It’s a good time to get writing. At our open event next week I’m unpacking what it takes to develop leaders, calling upon my 20 years of experience with tens of companies, hundreds of leaders, thousands of execs.
In the last month I have done research interviews with 25 senior execs across Europe running some very serious companies in terms of scope and scale and asked them what it means to lead in their organisation. I have had deep conversations with multiple exec teams about the challenges facing them and their business, and I have led Interactive Workshops through a season where as yet we have delivered only three face-to-face workshops in 18 months. The IW team have completed their L&D Insider research with 43 global organisations encompassing almost 500,000 employees about their appetite to learn and grow. Our survey showed that, post pandemic, 72% of people are willing to invest one day per month in their own learning and development. Over 10% of people believe their population are willing to invest up to one day PER WEEK.
The stage is well set. The mind is primed.
There are many mantras that conventional consultants or leadership gurus offer about developing leaders. Yet in our research, there is no set success formula. Here are two insights:
1. Many leaders are born. Let’s not pretend otherwise.
Apparently age eight I said to my dad, “I’m a born leader. When I say things, the other kids follow”.
Having recently lived with two eight-year-olds I’ve noticed they are fairly innocent, generally accurate and the only complicating factor is their occasional lack of social awareness. I’ve watched them run around on football pitches, play with LEGO, perform dance at ballet or spontaneously in our kitchen. There are natural leaders. Whether due to specific ability in a certain field, or an ability to organise, or a vision. Unsurprisingly the best kid at football is often made captain and asked to pick the team. Technical skills pay.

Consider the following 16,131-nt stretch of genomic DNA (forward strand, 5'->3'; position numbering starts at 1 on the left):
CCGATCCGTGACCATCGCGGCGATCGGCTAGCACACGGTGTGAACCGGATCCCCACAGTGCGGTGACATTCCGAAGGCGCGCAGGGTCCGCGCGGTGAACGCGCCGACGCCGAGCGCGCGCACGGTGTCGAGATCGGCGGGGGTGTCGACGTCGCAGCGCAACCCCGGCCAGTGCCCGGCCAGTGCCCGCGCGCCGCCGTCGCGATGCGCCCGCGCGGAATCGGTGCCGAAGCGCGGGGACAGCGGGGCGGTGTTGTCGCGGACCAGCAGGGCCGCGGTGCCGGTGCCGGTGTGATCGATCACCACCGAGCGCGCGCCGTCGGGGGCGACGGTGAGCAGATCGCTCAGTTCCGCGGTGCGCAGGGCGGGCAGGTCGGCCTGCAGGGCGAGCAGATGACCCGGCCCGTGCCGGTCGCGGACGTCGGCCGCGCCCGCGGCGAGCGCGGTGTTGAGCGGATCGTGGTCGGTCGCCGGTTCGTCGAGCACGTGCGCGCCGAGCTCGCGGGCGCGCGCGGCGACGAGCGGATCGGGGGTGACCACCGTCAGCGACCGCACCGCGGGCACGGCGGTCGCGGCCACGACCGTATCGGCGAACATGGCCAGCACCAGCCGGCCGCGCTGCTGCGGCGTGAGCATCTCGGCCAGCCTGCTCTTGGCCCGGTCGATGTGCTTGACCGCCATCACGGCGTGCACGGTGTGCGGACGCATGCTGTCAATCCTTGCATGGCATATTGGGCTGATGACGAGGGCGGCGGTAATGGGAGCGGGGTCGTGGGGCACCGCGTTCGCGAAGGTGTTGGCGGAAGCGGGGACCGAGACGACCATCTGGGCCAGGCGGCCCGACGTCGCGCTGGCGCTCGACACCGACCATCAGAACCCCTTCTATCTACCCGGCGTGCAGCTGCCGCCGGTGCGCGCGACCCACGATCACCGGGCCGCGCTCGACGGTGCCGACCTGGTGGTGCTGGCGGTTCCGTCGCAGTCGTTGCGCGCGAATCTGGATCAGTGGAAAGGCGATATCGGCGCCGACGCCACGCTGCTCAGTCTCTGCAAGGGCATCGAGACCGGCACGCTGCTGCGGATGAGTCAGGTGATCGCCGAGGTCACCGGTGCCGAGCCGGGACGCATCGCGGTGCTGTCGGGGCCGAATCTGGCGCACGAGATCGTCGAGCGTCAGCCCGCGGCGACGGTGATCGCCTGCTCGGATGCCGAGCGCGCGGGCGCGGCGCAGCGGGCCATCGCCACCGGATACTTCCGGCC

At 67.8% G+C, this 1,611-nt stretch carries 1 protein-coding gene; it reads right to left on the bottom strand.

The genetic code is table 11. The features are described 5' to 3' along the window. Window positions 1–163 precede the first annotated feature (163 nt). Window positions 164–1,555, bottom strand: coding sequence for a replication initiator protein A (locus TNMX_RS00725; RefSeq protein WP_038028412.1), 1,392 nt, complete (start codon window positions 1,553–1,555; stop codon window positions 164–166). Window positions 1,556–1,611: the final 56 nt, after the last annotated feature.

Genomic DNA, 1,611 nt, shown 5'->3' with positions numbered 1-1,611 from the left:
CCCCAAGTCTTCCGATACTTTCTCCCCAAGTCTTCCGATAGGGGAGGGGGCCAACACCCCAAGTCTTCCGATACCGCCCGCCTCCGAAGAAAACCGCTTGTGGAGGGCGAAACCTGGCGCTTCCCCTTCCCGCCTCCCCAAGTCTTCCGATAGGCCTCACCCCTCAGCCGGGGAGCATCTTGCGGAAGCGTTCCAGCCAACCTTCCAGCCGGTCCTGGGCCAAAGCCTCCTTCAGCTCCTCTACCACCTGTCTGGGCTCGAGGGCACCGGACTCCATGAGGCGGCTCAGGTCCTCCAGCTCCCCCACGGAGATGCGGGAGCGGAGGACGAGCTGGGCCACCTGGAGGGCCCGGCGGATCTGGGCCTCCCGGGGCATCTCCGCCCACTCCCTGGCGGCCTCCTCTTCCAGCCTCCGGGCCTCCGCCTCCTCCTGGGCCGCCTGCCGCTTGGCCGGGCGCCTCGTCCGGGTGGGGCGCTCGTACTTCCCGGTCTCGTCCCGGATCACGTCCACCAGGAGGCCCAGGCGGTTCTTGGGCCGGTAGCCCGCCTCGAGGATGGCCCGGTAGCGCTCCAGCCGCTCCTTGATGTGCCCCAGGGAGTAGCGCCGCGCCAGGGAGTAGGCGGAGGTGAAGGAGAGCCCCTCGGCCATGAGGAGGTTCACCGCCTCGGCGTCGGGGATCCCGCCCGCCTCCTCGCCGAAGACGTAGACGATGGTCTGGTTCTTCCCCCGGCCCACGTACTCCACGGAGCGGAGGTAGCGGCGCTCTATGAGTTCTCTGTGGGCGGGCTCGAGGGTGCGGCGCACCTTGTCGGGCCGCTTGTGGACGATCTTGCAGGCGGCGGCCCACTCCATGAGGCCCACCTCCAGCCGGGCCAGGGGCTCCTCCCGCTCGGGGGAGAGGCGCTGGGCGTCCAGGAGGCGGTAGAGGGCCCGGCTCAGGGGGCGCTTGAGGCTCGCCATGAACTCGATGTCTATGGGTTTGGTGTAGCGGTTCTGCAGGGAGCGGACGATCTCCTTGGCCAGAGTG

At Interactive Workshops, we often laugh at our clients proclamation:
“Leaders in our organisation get responsibility not because of their leadership skills but because they are technical experts… We’ve got the wrong people!”
We laugh because it’s funny. Yes, technically gifted people will find positions of responsibility. But they are not necessarily the wrong people. They might not make great leaders, yet it’s a form natural selection.
Perhaps, in a parallel universe, an organisation exists where only the best leaders get into leadership roles. Maybe if we did some inter-dimensional consulting, they’d be telling us that their leaders can guide, support and challenge effectively yet don’t have the required technical understanding or skills. They too think they have the wrong people. How can they train their leaders in the technical skills that could take years to master?
Whilst we’re in our own dimension, we have a much easier question to address:
2. Context is massive. Maybe everything.
Fly to Austria, head to the pretty town of Fushal and you will find the HQ of possibly the biggest energy drinks company in the world. What a place. The owner, worth a net £20 billion, may or may not be in. Yet, to be a leader in his organisation you will need to be able to mould yourself to their unique culture. Performance-focussed yet relaxed. Casual yet competitive. It’s chock full of really inspirational marketeers. So to succeed there, you will also really need to get brand marketing.
But, if en route you end up in London’s Mayfair and visit one of the many Asset Management organisations we work with, you might notice that few of those marketeers in Austria would succeed here too. The clothes, the style, the approach, the power dynamics, the values – they’re all different. There are some similarities. But it’s a different ecosystem. Now throw in functions or geographies and you have a huge multi-dimensional problem space.
We can use that to build on our challenge and clarify the key question.
How do we help leaders become the best leader they can be… right here?